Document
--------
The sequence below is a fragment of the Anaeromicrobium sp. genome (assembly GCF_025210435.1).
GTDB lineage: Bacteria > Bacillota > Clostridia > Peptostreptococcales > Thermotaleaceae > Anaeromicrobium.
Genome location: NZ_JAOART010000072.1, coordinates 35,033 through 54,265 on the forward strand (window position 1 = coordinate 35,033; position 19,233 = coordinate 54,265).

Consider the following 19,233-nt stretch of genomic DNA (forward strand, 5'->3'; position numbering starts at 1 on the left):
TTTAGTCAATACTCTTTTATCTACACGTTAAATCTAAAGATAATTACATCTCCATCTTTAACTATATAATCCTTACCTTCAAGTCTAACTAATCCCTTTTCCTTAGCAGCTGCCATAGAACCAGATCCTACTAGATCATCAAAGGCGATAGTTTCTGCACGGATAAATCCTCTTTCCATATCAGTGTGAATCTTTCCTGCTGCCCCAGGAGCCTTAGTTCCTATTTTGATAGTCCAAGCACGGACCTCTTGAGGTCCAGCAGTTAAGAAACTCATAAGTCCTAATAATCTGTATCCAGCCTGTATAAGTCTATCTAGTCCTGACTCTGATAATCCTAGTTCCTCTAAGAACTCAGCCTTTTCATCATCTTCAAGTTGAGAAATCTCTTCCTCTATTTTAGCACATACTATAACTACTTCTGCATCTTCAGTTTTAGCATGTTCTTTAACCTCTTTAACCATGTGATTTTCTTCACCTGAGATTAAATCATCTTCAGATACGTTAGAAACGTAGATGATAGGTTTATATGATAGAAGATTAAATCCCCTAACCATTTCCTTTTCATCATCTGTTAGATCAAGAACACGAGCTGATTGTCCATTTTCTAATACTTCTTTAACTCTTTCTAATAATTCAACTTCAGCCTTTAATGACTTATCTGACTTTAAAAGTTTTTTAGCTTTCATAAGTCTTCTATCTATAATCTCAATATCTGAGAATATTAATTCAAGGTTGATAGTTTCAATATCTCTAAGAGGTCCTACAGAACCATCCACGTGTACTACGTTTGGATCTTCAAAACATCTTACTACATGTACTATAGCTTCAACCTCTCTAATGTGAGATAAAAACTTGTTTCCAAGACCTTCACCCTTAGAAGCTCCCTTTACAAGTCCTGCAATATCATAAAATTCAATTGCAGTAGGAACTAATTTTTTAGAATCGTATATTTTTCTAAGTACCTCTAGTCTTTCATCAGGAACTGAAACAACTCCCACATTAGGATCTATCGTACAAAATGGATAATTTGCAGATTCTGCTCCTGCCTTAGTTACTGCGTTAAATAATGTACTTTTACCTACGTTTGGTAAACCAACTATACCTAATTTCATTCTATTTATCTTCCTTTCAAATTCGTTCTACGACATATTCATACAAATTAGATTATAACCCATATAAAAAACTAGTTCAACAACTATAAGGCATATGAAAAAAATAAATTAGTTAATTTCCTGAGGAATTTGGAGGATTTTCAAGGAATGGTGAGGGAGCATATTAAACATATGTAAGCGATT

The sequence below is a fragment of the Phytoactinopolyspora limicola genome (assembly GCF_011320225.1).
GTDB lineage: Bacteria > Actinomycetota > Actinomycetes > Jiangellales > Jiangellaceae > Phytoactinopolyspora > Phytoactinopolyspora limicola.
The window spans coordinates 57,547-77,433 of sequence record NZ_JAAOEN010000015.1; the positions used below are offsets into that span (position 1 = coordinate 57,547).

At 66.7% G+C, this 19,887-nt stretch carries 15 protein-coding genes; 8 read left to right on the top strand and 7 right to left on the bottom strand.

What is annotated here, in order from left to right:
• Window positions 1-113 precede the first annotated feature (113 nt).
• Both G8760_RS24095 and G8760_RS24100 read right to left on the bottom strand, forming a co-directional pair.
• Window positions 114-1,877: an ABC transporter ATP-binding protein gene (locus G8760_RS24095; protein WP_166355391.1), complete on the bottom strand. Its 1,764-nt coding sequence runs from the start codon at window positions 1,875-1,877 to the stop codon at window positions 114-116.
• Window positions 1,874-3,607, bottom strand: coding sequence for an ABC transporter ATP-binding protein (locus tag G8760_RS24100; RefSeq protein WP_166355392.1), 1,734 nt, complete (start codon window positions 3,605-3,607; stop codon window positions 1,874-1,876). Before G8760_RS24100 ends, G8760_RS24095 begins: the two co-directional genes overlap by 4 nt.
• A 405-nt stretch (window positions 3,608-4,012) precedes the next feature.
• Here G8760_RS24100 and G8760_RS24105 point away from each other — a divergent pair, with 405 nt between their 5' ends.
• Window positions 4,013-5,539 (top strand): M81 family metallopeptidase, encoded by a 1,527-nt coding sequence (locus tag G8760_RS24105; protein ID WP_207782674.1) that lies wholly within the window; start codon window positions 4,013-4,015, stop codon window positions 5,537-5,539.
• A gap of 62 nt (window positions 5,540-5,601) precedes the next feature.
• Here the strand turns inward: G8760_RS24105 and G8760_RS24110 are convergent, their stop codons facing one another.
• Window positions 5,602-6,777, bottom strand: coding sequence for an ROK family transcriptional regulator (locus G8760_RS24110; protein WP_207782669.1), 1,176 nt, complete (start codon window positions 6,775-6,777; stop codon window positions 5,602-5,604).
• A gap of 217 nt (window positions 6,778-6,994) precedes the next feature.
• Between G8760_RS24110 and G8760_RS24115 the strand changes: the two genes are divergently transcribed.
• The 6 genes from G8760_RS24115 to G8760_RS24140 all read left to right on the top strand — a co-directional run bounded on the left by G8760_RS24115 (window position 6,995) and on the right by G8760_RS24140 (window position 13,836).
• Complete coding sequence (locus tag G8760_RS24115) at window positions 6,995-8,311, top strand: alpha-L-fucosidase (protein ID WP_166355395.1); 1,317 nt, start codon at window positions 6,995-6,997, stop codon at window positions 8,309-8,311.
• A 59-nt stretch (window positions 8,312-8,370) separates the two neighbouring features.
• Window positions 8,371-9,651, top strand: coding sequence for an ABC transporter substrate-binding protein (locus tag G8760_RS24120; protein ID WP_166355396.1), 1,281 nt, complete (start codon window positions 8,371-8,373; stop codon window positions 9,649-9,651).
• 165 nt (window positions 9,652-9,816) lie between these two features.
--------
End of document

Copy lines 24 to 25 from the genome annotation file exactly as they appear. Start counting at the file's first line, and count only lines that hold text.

• Complete coding sequence (locus tag G8760_RS24115) at window positions 6,995-8,311, top strand: alpha-L-fucosidase (protein ID WP_166355395.1); 1,317 nt, start codon at window positions 6,995-6,997, stop codon at window positions 8,309-8,311.
• A 59-nt stretch (window positions 8,312-8,370) separates the two neighbouring features.